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A self-driving farm robot that kills 100,000 weeds an hour might save the land from herbicides

by Sangam Paudel, Nov 15
1 minute read

Equipped with lasers typically used for metal cutting and guided by high resolution cameras connected to AI systems, Carbon Robotics’ self-driving farm robot Laserweeder is able to kill 100,000 weeds an hour. The use of the Laserweder is intended to reduce herbicide use on land and improve soil health.

person holding black tablet computer

So what?

Excessive use of herbicides to kill ever-resistant weed varieties has taken a toll on soil health and led to increased soil depletion. Consequently, farmers increase fertilizer use to make up for the lost nutrients. Production of these chemicals are carbon-intensive and nutrient runoff further pollutes downstream sources.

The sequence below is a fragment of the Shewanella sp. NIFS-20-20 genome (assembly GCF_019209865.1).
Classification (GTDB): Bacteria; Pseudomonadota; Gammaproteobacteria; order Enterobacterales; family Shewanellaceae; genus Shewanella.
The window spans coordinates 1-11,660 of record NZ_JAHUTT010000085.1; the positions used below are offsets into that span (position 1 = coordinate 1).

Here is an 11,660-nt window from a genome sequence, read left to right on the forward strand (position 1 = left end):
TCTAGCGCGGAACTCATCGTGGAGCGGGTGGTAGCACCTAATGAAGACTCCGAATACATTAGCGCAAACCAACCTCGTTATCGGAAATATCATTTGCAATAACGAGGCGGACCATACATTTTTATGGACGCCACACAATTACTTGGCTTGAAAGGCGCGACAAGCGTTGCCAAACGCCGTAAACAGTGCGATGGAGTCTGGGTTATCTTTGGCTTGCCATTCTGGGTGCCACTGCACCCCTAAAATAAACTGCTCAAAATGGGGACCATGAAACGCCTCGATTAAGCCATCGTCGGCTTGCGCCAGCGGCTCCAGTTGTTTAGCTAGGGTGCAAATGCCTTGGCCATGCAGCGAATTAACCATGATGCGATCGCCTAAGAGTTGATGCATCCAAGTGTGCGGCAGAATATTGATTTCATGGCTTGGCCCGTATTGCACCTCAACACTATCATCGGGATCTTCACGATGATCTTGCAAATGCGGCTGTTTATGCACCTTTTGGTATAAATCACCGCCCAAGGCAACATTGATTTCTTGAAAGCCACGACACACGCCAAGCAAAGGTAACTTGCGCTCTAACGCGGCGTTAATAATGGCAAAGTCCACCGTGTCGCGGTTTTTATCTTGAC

The use of mechanical means – such as the Laserweeder – to remove weeds reduces the amount of herbicide necessary for farming, while also slowing the dangerous development of herbicide-resistant weeds and the nutrient pollution of water sources. Mechanical weeding might also allow the nutrients from weeds to re-enter the soil, thus aiding soil nutrient retention.

Ultimately however, maintaining soil health will require a greater consideration of the processes necessary for soil regeneration. The impact of this technology will depend on whether it contributes to intensified farming or to more soil-friendly agriculture methods.



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